For 12 solid hours from late afternoon when the parade started, we partied like crazy. I know I'll never party like that again. The whole city really goes for it. I never thought I'd greet the dawn on Ipanema Beach by diving into the sea in just my undies and my bunny ears with my fellow backpacker mate holding the Caipirinhas.
Exploring Rio de Janeiro
I watched the sun set at a different beach. I looked far off into the distance and saw one of the Favelas, Rocinha, nestled on one of the peaks surrounding Rio. I visited on an eye-opening tour and saw first hand the poverty-stricken places that make up a huge part of Brazil's culture. Throwing off the old reputation that they're controlled by drug-dealers thanks to a massive police crackdown, they're slowly being rejuvenated by the tourism that takes place there. Attending a local school, craft shops, and the winding alleyways that go up and down discovering unique places, you never know what's around the corner. The people are friendly and warm and fling open their doors to you for a chat and to tell you what it's like to actually live there.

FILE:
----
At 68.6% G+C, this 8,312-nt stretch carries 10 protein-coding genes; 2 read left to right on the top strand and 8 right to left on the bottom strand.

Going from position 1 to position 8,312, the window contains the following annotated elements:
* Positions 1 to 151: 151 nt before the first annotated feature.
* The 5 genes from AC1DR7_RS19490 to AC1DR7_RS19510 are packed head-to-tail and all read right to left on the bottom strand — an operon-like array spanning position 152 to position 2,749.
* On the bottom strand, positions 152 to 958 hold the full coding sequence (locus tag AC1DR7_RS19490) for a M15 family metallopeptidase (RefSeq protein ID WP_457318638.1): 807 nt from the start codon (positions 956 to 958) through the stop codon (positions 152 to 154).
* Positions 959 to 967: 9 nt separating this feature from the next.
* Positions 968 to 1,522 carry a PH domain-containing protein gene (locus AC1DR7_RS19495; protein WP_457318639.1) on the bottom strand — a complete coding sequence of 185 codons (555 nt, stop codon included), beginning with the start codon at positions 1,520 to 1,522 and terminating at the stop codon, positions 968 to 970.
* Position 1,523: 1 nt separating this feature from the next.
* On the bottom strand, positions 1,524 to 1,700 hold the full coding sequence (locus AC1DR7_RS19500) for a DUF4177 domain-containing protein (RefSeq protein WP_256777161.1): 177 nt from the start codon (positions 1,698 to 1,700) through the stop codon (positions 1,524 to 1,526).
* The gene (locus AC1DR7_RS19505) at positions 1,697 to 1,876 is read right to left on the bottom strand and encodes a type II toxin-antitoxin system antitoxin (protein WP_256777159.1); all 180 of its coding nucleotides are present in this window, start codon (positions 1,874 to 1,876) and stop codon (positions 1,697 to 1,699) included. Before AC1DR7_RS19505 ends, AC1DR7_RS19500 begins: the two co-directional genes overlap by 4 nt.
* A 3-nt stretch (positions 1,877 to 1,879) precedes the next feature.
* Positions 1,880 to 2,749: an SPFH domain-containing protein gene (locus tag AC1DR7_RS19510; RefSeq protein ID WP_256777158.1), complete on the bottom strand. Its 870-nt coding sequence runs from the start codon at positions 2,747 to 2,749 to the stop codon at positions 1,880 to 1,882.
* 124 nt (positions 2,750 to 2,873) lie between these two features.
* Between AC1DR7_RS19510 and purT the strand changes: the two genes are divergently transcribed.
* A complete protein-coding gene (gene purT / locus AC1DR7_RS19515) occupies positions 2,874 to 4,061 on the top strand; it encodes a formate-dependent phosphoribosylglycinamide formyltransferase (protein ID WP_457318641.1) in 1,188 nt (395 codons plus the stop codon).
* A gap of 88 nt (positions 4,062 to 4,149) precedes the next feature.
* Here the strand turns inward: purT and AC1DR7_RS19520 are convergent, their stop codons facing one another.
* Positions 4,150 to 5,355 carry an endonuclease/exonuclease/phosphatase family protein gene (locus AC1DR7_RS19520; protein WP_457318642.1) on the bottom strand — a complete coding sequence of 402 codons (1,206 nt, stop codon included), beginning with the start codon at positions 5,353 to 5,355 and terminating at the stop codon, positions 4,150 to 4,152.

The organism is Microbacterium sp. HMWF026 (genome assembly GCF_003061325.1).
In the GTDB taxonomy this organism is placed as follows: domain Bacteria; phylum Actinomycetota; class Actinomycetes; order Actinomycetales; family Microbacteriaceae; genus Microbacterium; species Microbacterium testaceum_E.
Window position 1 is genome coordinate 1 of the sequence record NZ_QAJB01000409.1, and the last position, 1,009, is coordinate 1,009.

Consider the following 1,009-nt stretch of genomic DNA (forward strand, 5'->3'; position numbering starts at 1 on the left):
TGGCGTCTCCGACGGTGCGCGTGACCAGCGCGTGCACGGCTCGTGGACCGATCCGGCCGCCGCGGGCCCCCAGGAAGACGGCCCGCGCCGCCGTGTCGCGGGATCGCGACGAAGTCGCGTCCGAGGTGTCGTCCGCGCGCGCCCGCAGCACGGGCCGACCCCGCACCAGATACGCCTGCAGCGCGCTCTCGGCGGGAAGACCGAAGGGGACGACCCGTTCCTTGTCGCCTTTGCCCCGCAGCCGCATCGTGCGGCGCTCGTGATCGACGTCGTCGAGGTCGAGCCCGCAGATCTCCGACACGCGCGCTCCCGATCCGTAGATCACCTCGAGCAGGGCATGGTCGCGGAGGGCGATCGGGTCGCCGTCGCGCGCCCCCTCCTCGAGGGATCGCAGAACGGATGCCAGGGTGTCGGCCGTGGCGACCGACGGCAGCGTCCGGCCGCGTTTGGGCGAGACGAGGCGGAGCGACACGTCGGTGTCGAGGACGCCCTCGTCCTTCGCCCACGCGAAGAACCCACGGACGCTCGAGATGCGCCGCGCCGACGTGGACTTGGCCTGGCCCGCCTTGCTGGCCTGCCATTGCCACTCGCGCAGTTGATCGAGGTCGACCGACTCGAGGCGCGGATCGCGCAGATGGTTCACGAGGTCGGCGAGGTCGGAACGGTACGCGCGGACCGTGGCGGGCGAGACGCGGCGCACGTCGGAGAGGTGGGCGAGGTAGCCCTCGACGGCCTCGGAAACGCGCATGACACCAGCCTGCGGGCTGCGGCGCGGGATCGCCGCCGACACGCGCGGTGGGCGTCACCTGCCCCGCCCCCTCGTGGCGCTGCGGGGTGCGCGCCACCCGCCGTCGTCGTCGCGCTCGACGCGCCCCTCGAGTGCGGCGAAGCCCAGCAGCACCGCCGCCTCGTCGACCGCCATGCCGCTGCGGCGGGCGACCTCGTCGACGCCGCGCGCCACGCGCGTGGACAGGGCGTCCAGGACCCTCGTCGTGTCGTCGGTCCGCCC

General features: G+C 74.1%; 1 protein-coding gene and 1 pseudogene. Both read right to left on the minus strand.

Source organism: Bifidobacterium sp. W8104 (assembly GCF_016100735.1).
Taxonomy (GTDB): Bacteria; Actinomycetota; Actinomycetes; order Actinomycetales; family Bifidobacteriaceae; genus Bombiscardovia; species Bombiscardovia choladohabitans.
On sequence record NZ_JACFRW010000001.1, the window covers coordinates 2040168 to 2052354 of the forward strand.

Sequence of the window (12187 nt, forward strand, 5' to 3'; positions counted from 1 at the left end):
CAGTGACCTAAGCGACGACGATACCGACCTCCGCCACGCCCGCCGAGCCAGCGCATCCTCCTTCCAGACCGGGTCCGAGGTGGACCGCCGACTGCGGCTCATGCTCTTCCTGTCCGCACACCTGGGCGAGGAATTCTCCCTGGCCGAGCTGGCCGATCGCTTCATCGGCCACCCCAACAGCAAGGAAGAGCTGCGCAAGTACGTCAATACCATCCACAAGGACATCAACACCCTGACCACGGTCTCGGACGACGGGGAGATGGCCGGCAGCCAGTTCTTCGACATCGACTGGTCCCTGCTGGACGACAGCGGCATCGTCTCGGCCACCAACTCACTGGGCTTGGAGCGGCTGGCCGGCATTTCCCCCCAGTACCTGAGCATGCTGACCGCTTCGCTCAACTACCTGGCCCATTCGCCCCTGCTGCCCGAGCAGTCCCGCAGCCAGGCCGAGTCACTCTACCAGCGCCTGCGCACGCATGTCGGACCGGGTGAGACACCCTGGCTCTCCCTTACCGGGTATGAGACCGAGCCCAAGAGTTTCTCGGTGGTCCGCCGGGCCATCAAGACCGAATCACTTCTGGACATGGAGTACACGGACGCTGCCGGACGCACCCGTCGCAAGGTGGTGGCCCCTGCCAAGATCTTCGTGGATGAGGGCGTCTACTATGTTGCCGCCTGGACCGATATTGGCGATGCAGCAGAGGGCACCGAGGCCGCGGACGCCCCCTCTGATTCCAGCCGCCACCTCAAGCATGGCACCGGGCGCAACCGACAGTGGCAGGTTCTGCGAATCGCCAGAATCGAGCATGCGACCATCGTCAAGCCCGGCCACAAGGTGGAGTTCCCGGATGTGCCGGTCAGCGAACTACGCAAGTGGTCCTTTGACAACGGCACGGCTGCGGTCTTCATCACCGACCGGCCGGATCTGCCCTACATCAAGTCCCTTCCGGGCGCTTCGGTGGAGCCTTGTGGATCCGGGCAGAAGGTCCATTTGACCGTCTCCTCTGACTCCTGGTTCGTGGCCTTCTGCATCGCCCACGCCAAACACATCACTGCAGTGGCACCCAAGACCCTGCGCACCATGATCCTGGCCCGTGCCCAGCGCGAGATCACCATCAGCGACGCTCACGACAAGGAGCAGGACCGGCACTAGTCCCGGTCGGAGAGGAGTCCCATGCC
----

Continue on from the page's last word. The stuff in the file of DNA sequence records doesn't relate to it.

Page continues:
As I walked back to the beach, I was greeted by another friend showing off some samba moves from another Carnival event. Famed for its parties, Lapa, a district next to Santa Teresa, is absolutely heaving from the late afternoon. The white arches are home to many parades and there's a massive stage to showcase the best samba music and dances on display. Reminiscent of a music festival - there are many food and drink stands ready to keep you well supplied (they certainly did for me!) - I could be found swaying with the crowd and perhaps doing samba skits with some laughing locals.